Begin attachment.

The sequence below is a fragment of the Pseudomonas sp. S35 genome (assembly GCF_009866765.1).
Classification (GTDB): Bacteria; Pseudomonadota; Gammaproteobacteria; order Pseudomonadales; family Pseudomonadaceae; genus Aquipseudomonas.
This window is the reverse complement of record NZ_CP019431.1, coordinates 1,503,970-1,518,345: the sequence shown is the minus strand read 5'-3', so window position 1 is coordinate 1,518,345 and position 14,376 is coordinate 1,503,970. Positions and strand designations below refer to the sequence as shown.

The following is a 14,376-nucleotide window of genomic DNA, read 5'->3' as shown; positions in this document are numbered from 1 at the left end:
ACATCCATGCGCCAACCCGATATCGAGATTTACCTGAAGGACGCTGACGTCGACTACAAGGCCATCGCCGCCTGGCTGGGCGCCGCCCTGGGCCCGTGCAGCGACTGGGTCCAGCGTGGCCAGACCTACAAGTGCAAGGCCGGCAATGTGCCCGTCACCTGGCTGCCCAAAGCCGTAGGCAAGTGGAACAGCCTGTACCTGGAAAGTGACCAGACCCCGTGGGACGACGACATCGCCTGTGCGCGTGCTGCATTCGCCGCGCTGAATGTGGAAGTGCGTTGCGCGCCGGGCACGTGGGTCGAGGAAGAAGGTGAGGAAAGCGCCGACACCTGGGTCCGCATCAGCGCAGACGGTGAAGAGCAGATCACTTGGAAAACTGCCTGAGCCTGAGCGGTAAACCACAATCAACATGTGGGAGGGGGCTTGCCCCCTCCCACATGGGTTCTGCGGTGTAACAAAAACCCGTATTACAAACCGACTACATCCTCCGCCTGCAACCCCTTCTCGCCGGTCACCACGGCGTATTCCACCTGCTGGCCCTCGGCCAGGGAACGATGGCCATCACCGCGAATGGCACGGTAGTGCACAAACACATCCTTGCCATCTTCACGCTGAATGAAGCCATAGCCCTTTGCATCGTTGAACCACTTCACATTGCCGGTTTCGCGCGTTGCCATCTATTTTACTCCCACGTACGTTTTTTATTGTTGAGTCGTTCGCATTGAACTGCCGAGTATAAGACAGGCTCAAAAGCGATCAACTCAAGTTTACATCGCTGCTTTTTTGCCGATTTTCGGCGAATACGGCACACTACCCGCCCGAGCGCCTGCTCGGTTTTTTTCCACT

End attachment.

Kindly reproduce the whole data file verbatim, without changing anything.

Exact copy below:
The sequence below is a fragment of the Pseudomonas sp. S35 genome (assembly GCF_009866765.1).
Classification (GTDB): Bacteria; Pseudomonadota; Gammaproteobacteria; order Pseudomonadales; family Pseudomonadaceae; genus Aquipseudomonas.
This window is the reverse complement of record NZ_CP019431.1, coordinates 1,503,970-1,518,345: the sequence shown is the minus strand read 5'-3', so window position 1 is coordinate 1,518,345 and position 14,376 is coordinate 1,503,970. Positions and strand designations below refer to the sequence as shown.

The following is a 14,376-nucleotide window of genomic DNA, read 5'->3' as shown; positions in this document are numbered from 1 at the left end:
ACATCCATGCGCCAACCCGATATCGAGATTTACCTGAAGGACGCTGACGTCGACTACAAGGCCATCGCCGCCTGGCTGGGCGCCGCCCTGGGCCCGTGCAGCGACTGGGTCCAGCGTGGCCAGACCTACAAGTGCAAGGCCGGCAATGTGCCCGTCACCTGGCTGCCCAAAGCCGTAGGCAAGTGGAACAGCCTGTACCTGGAAAGTGACCAGACCCCGTGGGACGACGACATCGCCTGTGCGCGTGCTGCATTCGCCGCGCTGAATGTGGAAGTGCGTTGCGCGCCGGGCACGTGGGTCGAGGAAGAAGGTGAGGAAAGCGCCGACACCTGGGTCCGCATCAGCGCAGACGGTGAAGAGCAGATCACTTGGAAAACTGCCTGAGCCTGAGCGGTAAACCACAATCAACATGTGGGAGGGGGCTTGCCCCCTCCCACATGGGTTCTGCGGTGTAACAAAAACCCGTATTACAAACCGACTACATCCTCCGCCTGCAACCCCTTCTCGCCGGTCACCACGGCGTATTCCACCTGCTGGCCCTCGGCCAGGGAACGATGGCCATCACCGCGAATGGCACGGTAGTGCACAAACACATCCTTGCCATCTTCACGCTGAATGAAGCCATAGCCCTTTGCATCGTTGAACCACTTCACATTGCCGGTTTCGCGCGTTGCCATCTATTTTACTCCCACGTACGTTTTTTATTGTTGAGTCGTTCGCATTGAACTGCCGAGTATAAGACAGGCTCAAAAGCGATCAACTCAAGTTTACATCGCTGCTTTTTTGCCGATTTTCGGCGAATACGGCACACTACCCGCCCGAGCGCCTGCTCGGTTTTTTTCCACT